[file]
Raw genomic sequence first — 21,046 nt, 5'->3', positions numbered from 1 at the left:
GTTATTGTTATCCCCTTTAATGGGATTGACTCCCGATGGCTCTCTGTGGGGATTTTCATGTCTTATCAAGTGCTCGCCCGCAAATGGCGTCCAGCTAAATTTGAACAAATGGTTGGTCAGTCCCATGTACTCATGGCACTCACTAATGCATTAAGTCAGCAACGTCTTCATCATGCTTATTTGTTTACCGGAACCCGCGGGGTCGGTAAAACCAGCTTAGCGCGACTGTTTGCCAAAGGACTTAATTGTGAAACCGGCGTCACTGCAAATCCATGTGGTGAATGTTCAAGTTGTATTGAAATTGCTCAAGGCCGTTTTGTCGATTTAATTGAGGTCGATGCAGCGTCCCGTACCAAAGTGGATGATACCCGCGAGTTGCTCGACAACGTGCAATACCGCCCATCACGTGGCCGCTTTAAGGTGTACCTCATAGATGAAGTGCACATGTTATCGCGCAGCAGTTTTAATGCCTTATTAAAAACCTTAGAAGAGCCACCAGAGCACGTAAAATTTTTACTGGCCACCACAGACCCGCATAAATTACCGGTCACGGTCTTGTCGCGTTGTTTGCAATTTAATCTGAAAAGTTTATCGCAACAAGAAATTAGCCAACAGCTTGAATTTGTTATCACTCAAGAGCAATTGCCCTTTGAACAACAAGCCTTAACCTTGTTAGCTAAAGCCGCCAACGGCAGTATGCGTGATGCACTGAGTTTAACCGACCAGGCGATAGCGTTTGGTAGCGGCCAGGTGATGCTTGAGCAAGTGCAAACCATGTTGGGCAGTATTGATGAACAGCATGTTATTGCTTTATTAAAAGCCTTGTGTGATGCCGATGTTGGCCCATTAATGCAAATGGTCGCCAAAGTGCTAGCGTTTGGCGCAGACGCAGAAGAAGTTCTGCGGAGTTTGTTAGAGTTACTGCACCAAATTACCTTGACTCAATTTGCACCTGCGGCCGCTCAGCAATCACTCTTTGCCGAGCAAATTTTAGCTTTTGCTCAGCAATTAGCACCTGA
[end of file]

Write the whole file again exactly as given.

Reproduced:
Raw genomic sequence first — 21,046 nt, 5'->3', positions numbered from 1 at the left:
GTTATTGTTATCCCCTTTAATGGGATTGACTCCCGATGGCTCTCTGTGGGGATTTTCATGTCTTATCAAGTGCTCGCCCGCAAATGGCGTCCAGCTAAATTTGAACAAATGGTTGGTCAGTCCCATGTACTCATGGCACTCACTAATGCATTAAGTCAGCAACGTCTTCATCATGCTTATTTGTTTACCGGAACCCGCGGGGTCGGTAAAACCAGCTTAGCGCGACTGTTTGCCAAAGGACTTAATTGTGAAACCGGCGTCACTGCAAATCCATGTGGTGAATGTTCAAGTTGTATTGAAATTGCTCAAGGCCGTTTTGTCGATTTAATTGAGGTCGATGCAGCGTCCCGTACCAAAGTGGATGATACCCGCGAGTTGCTCGACAACGTGCAATACCGCCCATCACGTGGCCGCTTTAAGGTGTACCTCATAGATGAAGTGCACATGTTATCGCGCAGCAGTTTTAATGCCTTATTAAAAACCTTAGAAGAGCCACCAGAGCACGTAAAATTTTTACTGGCCACCACAGACCCGCATAAATTACCGGTCACGGTCTTGTCGCGTTGTTTGCAATTTAATCTGAAAAGTTTATCGCAACAAGAAATTAGCCAACAGCTTGAATTTGTTATCACTCAAGAGCAATTGCCCTTTGAACAACAAGCCTTAACCTTGTTAGCTAAAGCCGCCAACGGCAGTATGCGTGATGCACTGAGTTTAACCGACCAGGCGATAGCGTTTGGTAGCGGCCAGGTGATGCTTGAGCAAGTGCAAACCATGTTGGGCAGTATTGATGAACAGCATGTTATTGCTTTATTAAAAGCCTTGTGTGATGCCGATGTTGGCCCATTAATGCAAATGGTCGCCAAAGTGCTAGCGTTTGGCGCAGACGCAGAAGAAGTTCTGCGGAGTTTGTTAGAGTTACTGCACCAAATTACCTTGACTCAATTTGCACCTGCGGCCGCTCAGCAATCACTCTTTGCCGAGCAAATTTTAGCTTTTGCTCAGCAATTAGCACCTGA